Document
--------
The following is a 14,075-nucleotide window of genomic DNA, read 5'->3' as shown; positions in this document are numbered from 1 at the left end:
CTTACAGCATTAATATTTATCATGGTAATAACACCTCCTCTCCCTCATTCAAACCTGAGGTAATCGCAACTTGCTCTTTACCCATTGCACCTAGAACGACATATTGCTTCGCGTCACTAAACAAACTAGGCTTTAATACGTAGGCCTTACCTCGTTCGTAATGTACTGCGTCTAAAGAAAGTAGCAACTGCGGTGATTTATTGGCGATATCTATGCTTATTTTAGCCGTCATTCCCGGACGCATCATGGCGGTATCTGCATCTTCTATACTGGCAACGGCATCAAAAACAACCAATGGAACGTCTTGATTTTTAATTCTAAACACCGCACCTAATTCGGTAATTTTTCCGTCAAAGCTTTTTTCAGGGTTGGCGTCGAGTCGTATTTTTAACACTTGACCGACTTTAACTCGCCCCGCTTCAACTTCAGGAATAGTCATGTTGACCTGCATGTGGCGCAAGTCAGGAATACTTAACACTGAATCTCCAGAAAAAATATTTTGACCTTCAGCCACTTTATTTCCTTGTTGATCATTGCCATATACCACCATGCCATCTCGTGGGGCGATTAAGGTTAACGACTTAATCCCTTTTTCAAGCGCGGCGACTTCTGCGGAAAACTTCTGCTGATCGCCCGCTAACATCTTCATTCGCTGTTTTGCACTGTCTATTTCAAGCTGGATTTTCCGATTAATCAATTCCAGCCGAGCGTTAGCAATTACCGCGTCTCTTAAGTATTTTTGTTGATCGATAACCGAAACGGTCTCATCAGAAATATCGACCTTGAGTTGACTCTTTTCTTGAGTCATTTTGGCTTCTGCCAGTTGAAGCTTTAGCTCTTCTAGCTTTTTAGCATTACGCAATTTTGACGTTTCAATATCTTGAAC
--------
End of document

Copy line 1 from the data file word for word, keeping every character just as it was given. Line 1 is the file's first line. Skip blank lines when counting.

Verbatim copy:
The following is a 14,075-nucleotide window of genomic DNA, read 5'->3' as shown; positions in this document are numbered from 1 at the left end: